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Featured Image Credit: Queensland Government
There are growing calls to have Australian politicians tested on their IQ to see if they're fit to govern.
Journalist Peter Gleeson suggested Queensland representatives undergo mandatory testing or face the sack if they refuse or score below the state average.
It's a mammoth task being an elected official and the News Corp columnist reckons they should have to do an intelligence quiz to see if they're up for the challenge.
People who live in the Sunshine State have an average IQ of 99, so the politician would have to score on or above that to continue working under Mr Gleeson's idea.
He wrote: "These are the people who guide our future, debate major laws and put in place policy that is supposed to reflect community expectations.
"It is a huge responsibility but some of our MPs - and Cabinet Ministers for that matter - are way out of their depth.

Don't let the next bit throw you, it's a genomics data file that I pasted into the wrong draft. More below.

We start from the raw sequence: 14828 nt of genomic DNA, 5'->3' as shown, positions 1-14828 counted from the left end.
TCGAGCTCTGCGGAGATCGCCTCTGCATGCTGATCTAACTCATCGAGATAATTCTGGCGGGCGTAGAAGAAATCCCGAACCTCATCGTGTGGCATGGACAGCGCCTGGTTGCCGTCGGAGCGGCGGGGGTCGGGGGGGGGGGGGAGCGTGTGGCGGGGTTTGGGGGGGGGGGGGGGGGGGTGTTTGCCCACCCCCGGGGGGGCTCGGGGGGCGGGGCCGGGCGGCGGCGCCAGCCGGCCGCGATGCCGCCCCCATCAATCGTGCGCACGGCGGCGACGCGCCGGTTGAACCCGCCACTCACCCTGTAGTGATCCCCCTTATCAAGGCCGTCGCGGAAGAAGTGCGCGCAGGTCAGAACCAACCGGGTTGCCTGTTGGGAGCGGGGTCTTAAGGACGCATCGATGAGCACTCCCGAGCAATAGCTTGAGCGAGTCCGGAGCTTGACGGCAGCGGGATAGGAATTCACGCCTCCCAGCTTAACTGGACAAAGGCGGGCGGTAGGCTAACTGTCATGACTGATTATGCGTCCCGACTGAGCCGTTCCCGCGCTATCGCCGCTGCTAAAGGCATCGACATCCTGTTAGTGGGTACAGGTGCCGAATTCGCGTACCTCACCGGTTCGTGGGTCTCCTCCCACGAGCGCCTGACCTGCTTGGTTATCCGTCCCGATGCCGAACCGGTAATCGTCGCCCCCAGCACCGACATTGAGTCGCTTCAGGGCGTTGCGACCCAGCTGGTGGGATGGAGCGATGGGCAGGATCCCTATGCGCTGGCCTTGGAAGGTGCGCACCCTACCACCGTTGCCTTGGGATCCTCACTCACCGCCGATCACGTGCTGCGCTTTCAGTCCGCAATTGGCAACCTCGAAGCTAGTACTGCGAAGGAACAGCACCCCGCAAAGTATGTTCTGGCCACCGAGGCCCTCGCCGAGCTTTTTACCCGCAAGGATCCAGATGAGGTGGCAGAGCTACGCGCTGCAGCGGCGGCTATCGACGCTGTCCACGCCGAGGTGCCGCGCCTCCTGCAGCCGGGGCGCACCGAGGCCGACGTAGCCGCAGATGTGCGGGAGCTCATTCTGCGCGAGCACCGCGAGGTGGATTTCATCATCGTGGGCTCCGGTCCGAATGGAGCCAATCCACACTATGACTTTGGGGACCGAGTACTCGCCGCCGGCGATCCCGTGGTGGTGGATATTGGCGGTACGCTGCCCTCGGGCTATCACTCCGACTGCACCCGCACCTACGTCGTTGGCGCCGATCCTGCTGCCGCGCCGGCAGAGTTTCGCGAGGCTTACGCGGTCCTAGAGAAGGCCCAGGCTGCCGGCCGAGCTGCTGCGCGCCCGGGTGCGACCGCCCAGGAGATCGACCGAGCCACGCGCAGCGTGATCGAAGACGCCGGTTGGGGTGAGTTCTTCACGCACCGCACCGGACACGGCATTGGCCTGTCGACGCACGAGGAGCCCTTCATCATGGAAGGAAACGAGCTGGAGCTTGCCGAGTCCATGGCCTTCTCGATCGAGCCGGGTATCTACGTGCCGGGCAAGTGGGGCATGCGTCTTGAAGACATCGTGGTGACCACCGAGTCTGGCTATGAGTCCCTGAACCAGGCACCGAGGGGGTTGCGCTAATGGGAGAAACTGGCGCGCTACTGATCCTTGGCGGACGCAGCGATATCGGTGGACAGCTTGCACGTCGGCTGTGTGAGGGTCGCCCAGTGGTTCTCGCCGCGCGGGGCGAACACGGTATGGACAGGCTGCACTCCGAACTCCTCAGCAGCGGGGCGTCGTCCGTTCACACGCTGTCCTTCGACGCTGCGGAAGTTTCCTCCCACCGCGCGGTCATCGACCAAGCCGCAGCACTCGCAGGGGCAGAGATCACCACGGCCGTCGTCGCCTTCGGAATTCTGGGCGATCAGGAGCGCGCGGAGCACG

"Why let dumb politicians ruin our lives?"
The idea was sparked from the columnist's outrage over the state's youth justice laws.
However, it's probably unlikely that politicians would submit to have their IQ tested and have the result published publicly.
There was another call two years ago for MPs to undergo a different type of test.
Senator Jacqui Lambie suggested Australian politicians should be drug tested for illegal substances and alcohol when they arrive to work.
Her polarising suggestion came after the government announced it would drug test welfare recipients.
"If the Govt is saying that welfare recipients should be drug tested because they are on the public purse then by that logic everyone else being paid by the taxpayer should also be subject to drug testing why just pick on poor people?" she wrote on Twitter.
According to SBS, when questioned on the matter, Lambie double downed with: "I want to see the politicians up there grow a spine and you don't go and put something on someone else that you don't expect to put on yourself.
"If you've got nothing to hide up there in that big white house then it's now your turn to go and do that random drug and alcohol test. What's wrong with you people, might miss a few wines after 8 o'clock at night will we? That'll keep the backbenchers in line."
Interestingly, when asked what he thought about the idea, Prime Minister Scott Morrison was all for it.